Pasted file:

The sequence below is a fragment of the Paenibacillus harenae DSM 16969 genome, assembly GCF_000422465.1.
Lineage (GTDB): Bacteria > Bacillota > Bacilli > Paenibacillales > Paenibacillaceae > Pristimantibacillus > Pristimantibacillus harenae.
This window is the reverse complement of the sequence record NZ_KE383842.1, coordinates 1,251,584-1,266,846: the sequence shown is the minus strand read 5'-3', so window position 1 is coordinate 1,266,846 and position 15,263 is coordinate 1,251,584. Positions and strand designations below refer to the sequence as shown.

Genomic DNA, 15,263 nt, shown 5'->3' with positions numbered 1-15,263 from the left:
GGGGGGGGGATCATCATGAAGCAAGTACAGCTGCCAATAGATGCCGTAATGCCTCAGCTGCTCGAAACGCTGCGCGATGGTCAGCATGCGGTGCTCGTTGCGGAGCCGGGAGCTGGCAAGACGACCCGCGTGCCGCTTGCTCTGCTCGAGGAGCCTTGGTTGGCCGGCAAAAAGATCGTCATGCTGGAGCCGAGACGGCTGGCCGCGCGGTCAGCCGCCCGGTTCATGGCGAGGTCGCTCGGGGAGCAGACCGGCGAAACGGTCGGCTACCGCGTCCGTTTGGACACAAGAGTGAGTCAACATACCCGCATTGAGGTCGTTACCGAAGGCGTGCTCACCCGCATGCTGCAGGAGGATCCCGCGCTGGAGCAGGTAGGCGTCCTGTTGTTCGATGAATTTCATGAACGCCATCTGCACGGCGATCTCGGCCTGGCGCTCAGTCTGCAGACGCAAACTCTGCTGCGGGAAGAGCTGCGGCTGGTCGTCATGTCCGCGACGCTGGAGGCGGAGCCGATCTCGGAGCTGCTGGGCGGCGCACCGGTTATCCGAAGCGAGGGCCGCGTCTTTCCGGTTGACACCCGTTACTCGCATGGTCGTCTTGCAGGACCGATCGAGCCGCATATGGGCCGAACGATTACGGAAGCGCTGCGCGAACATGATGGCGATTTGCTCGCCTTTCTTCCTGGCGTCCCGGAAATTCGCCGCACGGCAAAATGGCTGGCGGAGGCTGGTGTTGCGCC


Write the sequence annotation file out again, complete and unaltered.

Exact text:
The sequence below is a fragment of the Paenibacillus harenae DSM 16969 genome, assembly GCF_000422465.1.
Lineage (GTDB): Bacteria > Bacillota > Bacilli > Paenibacillales > Paenibacillaceae > Pristimantibacillus > Pristimantibacillus harenae.
This window is the reverse complement of the sequence record NZ_KE383842.1, coordinates 1,251,584-1,266,846: the sequence shown is the minus strand read 5'-3', so window position 1 is coordinate 1,266,846 and position 15,263 is coordinate 1,251,584. Positions and strand designations below refer to the sequence as shown.

Genomic DNA, 15,263 nt, shown 5'->3' with positions numbered 1-15,263 from the left:
GGGGGGGGGATCATCATGAAGCAAGTACAGCTGCCAATAGATGCCGTAATGCCTCAGCTGCTCGAAACGCTGCGCGATGGTCAGCATGCGGTGCTCGTTGCGGAGCCGGGAGCTGGCAAGACGACCCGCGTGCCGCTTGCTCTGCTCGAGGAGCCTTGGTTGGCCGGCAAAAAGATCGTCATGCTGGAGCCGAGACGGCTGGCCGCGCGGTCAGCCGCCCGGTTCATGGCGAGGTCGCTCGGGGAGCAGACCGGCGAAACGGTCGGCTACCGCGTCCGTTTGGACACAAGAGTGAGTCAACATACCCGCATTGAGGTCGTTACCGAAGGCGTGCTCACCCGCATGCTGCAGGAGGATCCCGCGCTGGAGCAGGTAGGCGTCCTGTTGTTCGATGAATTTCATGAACGCCATCTGCACGGCGATCTCGGCCTGGCGCTCAGTCTGCAGACGCAAACTCTGCTGCGGGAAGAGCTGCGGCTGGTCGTCATGTCCGCGACGCTGGAGGCGGAGCCGATCTCGGAGCTGCTGGGCGGCGCACCGGTTATCCGAAGCGAGGGCCGCGTCTTTCCGGTTGACACCCGTTACTCGCATGGTCGTCTTGCAGGACCGATCGAGCCGCATATGGGCCGAACGATTACGGAAGCGCTGCGCGAACATGATGGCGATTTGCTCGCCTTTCTTCCTGGCGTCCCGGAAATTCGCCGCACGGCAAAATGGCTGGCGGAGGCTGGTGTTGCGCC